It’s probably time to stop asking that question, but for the historical record. One of us went to the supermarket for the first time in two weeks. It was relatively normal.
So I’d been having trouble getting separate tracks into Garageband, Reaper and the like when using the Zoom H6 . When the H6 was in Multi-track mode as an interface, I’d select input 1 and get nothing. Same on input 2.
When I switched to setero mix I got level through – but only one track. This was not ideal – separate tracks make life much easier for error-prone musicians like me. I couldn’t figure it out – the software could see the h6 – but I couldn’t get a level through.
The answer lies in the way the DAWs (Digital Audio Workstations) treat the combined L R inputs on the H6. Essentially, even though there isn’t a mic capsule in use, they count as inputs 1 and 2, they are not ignored.
So the XLR input labelled 1 on the H6 is actually input 3 in the DAW software even though it’s labelled 1 on the recorder. Input 2 is channel 4, 3 is 5 and 4 is 6.
The solve is described by Jen Edds in this video – it’s something no-one else on the internet has mentioned (that I could find, at least).
The moral of the story is: don’t trust your eyes … it might be labelled input 1, but that doesn’t make it channel 1. Ain’t that a trap for young players!
So another beautiful autumn day in Te Tauihu began with a cooked breakfast, before settling into some serious wood stacking. We got about 3 of the 4 cubic meters done, so pretty happy with that.
Saw approximately half the neighbourhood walking around, and plenty of smiles, giddays and waves.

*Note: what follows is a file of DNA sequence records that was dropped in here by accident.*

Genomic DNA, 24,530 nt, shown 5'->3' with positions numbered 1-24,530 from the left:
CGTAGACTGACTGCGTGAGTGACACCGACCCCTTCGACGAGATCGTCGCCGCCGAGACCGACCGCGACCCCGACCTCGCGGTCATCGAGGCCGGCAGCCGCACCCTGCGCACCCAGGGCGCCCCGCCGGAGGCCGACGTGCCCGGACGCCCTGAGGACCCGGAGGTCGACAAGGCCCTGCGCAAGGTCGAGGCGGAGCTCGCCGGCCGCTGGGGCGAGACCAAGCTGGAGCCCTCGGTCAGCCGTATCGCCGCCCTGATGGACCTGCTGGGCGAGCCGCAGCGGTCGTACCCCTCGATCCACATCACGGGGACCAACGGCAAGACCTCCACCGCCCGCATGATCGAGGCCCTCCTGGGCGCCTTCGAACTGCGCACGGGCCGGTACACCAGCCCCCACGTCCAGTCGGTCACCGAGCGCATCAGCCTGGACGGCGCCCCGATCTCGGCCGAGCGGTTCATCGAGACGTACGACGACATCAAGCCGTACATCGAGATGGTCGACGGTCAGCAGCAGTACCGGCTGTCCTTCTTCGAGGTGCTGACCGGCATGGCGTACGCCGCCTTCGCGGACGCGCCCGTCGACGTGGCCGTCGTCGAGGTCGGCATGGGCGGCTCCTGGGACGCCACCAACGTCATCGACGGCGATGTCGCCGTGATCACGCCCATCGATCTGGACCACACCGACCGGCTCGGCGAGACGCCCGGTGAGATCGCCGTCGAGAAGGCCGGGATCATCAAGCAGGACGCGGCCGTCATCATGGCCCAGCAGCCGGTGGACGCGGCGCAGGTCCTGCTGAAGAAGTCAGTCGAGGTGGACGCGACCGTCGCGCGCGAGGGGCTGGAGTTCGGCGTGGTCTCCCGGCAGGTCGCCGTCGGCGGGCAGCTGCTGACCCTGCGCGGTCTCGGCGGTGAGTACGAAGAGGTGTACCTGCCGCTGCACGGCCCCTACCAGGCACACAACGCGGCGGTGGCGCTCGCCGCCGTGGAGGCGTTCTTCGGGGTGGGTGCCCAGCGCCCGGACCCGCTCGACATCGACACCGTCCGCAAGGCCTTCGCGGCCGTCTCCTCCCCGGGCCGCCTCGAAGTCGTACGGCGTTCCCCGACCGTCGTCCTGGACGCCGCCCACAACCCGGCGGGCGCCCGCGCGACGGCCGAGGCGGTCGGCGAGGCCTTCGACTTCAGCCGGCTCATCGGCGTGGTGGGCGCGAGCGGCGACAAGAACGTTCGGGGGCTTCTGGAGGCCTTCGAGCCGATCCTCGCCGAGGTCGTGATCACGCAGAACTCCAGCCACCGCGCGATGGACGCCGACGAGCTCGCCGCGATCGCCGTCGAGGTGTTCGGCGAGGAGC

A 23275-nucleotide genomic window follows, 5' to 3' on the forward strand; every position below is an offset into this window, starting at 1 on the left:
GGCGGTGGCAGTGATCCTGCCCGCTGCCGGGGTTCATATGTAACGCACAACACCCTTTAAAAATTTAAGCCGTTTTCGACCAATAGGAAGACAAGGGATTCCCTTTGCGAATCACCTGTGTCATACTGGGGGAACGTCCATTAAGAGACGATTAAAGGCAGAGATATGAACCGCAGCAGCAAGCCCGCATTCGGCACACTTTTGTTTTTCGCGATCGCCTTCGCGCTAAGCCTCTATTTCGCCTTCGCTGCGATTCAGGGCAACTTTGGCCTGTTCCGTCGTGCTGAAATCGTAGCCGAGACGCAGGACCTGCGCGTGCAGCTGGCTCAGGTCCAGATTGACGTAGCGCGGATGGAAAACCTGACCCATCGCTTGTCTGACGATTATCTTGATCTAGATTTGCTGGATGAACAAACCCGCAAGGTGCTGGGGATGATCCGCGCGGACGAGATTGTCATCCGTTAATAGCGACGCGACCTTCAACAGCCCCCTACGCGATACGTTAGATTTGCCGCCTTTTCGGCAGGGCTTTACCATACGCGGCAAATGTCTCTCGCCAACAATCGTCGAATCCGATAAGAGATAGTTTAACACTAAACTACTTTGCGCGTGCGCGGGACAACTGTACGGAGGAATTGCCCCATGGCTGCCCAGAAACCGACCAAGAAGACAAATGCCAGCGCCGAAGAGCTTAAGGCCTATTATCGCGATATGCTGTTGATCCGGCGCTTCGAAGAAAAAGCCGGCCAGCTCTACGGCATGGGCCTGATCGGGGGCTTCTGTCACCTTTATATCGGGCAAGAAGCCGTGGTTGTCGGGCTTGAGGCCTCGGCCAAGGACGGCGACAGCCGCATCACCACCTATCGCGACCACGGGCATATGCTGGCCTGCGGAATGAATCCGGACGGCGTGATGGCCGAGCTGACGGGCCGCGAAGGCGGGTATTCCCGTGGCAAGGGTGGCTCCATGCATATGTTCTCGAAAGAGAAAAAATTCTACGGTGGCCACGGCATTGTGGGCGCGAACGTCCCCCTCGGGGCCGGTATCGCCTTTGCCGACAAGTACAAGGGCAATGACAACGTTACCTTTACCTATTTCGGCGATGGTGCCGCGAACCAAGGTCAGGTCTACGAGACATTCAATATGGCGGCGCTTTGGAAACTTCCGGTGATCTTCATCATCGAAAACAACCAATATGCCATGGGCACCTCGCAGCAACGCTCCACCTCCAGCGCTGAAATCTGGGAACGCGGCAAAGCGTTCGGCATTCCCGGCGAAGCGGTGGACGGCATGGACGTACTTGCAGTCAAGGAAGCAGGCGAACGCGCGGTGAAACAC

They say you should learn something new every day. Today I learned that the audio interface I have – while it has six inputs, and is awesome for field recording, will only word with Reaper as a stereo mix. Which means I can only input one track at a time into any live session.
I can hear you falling to sleep already, but this is a bit annoying as I can’t separate tracks. If I play guitar well, but muck up the words, then the whole track has to go… I can record separate tracks, so we will make do.
On the upside, after the jamkazam fail, it looks like ninjam / reaper will work as a jamming tool. So drums / bass in Tauranga, one gat and lungs in Melbourne, the other in Nelson. Gonna be interesting!
Catching up with some friends from around the world in about an hour or so, looking forward to that.
So how did we spend day 10?
Working together then reading and relaxing apart. Vege soup out of the freezer for lunch, toasties for tea. All in all a good, no complaints kind of day.
News today of NZ’s first death from coronavirus on the West Coast. Not unexpected, but still very sad, and it makes everything that much more real, especially for the front line workers. In a small community it will be especially difficult.
Hopefully it will also reinforce the message we have to stay home and stop the spread.
So how did we spend day 4?
Mostly on calls to family and friends around the place. Everyone is keen to keep up contact. Most seem to be prepared and ready to make the most of the break. What else can you do, right?
Getting ‘the banned’ back together
So one unexpected consequence is getting the band back together. We’ve set up a shared workspace and we’ll share some files and see what happens! Should be a hoot.
Download Aoteroa it’s Christmas in .crd format or view on chordie.com
I use chordie.com a lot. It’s such a great way to learn and play songs. It’s also got this awesome songbook feature where you can create lists of songs and combine them in a songbook. You can then access it when you’re out and about make it public if you want and print to pdf.
So I made a crd format file for Aotearoa it’s Christmas so that in can be included in the database. (Note: It’s not there as of 8 December NZ time)